[an error occurred while processing this directive]
BBC News
watch One-Minute World News
Languages
Last Updated: Friday, 25 August 2006, 13:44 GMT 14:44 UK
India's colleges confront quotas
By Sanjoy Majumder
BBC correspondent, Delhi

Anti-reservation protesters in India
Angry students are bitterly opposed to the bill
The Indian government has introduced a controversial affirmative action bill in parliament which aims to increase quotas for lower-caste Indians and other disadvantaged groups in professional colleges.

Under the plan, the number of seats set aside in these institutions for lower-caste students will increase to nearly 50% to enable more underprivileged groups access to higher education.

Government ministers argue that it is the only way to undo centuries of discrimination and will allow millions of students from traditionally disadvantaged communities access to some of India's best known professional colleges.

But the controversial legislation has led to a public backlash.

On the streets of Delhi, angry doctors and medical students are protesting against the move.

Most of them are elite, upper-class Indians who see the move as a cynical attempt by politicians to gain votes from the influential lower castes who are a dominant force across the country.

If you want to promote equality than you should have reservation on an economic basis
Neha Goel
Engineering student

"The politicians need votes - they have to get elected. That's why they are going ahead with this plan," says Anand Kumar Sharma, a doctor at the All Indian Institute of Medical Sciences, Delhi's top government hospital.

"The whole thing about reservation is that it is completely against merit," argues Aditi Mahajan, a medical student.

'Simply wrong'

Set in a wooded, 300-acre campus, Delhi's Indian Institute of Technology (IIT) is only one of seven in the country.

With every conceivable facility it is among the most prestigious professional colleges in India.

"Our facilities are world class," boasts college administrator Col Rajendra Singh.

IIT Delhi
Colleges such as the IIT will have to expand to meet the demand
"We have excellent laboratories, libraries and research facilities and even a sports stadium, swimming pool and other recreation facilities for our students," he adds.

Many IIT graduates have flooded Silicon Valley in the US and are leading India's information technology boom.

Entry is possible only through a stiff and fiercely competitive exam. Less than one percent of applicants gain entry.

It is one reason why the mood on campus is sombre.

Even as students prepare to welcome the incoming freshmen year, all conversation is dominated by the reservation bill.

Fourth year engineering student Neha Goel believes it is simply wrong to have an affirmative action plan which is based purely on the basis of which caste you are born into.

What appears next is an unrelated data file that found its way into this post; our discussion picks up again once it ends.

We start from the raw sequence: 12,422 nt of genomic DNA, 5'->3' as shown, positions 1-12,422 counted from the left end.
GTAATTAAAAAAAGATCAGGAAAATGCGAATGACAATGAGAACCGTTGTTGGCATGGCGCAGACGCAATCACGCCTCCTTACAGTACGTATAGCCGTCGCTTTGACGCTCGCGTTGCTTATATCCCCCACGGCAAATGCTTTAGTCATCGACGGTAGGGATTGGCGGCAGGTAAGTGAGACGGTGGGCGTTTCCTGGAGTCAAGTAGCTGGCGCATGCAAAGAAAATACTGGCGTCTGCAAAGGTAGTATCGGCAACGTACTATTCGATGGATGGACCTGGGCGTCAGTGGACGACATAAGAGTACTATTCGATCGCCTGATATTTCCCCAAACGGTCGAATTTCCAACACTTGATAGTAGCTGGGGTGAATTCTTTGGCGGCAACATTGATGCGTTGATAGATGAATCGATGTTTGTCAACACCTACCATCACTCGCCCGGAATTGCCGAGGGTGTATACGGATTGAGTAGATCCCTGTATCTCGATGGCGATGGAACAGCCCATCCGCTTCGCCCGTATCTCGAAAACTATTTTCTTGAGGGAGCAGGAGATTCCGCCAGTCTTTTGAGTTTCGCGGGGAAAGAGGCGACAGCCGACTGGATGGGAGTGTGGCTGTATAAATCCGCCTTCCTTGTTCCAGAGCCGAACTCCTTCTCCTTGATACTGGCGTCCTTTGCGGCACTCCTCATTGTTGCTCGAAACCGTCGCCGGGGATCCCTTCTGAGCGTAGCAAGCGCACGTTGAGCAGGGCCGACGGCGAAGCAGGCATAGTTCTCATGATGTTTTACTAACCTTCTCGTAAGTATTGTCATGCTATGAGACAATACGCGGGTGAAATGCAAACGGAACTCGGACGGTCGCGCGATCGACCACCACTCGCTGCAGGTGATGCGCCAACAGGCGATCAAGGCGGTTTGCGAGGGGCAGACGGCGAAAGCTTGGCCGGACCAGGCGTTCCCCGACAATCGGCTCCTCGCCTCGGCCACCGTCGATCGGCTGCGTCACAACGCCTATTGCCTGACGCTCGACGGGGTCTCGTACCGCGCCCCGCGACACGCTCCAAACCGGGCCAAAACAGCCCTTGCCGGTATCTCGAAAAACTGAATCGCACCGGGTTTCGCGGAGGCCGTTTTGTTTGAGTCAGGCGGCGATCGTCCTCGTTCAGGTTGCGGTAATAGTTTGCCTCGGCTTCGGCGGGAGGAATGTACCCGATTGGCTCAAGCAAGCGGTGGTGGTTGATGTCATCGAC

"If you want to promote equality in India, then you should do it with reservation on an economic basis.

"Why should it based on what a person's caste is? It should be based on how much our parents earn."

And like those protesting on the streets, many here blame the politicians.

"If they are really interested in improving the lot of the lower castes, how come they do not reserve seats in parliament for them, or for women?" asks Akhil Nanda.

"Why don't they begin by implementing it in the cabinet? Let them set aside 50% of cabinet seats for lower castes."

More teachers

The government now wants colleges like the IIT to expand to take in the additional number of students after the affirmative action plan kicks in.

Raghav Joshi
If you don't have reservation... many students will remain underprivileged for ever
Raghav Joshi
Pro-reservation student
But faculty members such as Professor Ravinder Kaur argue that this is simply not possible overnight.

"IITs do have rather high standards to recruit teachers. Even at the beginning, you need a PhD, several years of teaching experience, research experience, so it takes a long time to produce an IIT professor."

And there is the fear that the plan may bring in students that do not have the skills to compete which in turn could affect academic standards.

"You need basic competency in maths, physics, chemistry. If you do not have that, it is difficult to catch up.

"If you have a classroom with different capacities and skills, the professors feel they will have to bring down the standards," she adds.

But those who are supporting the bill - and even in colleges there are many - such as final-year student Raghav Joshi, argue that this is not enough of a reason to deny socially disadvantaged students access to a first-class college education.

"If you don't have reservation many students who may not be that bright but are somewhat bright will not get a chance to get a good education and will remain underprivileged for ever," he says.

For many, the affirmative action plan is a bitter pill that India has to swallow if it is to build a society based on equality.

Anand Singh, who is himself a student from a lower-caste background, believes it is a question of changing attitudes.

"Unless we learn to change our mindset and accept those who are less privileged than us in positions of power, the issue has to be forced," he says.


SEE ALSO
Court questions India quota offer
29 May 06 |  South Asia
India makes college quota offer
28 May 06 |  South Asia
New anti-quota protests in India
27 May 06 |  South Asia
Indian PM promises college boom
26 May 06 |  South Asia
Strike in protest at India quotas
25 May 06 |  South Asia

RELATED INTERNET LINKS
The BBC is not responsible for the content of external internet sites



FEATURES, VIEWS, ANALYSIS
Has China's housing bubble burst?
How the world's oldest clove tree defied an empire
Why Royal Ballet principal Sergei Polunin quit

PRODUCTS & SERVICES

Americas Africa Europe Middle East South Asia Asia Pacific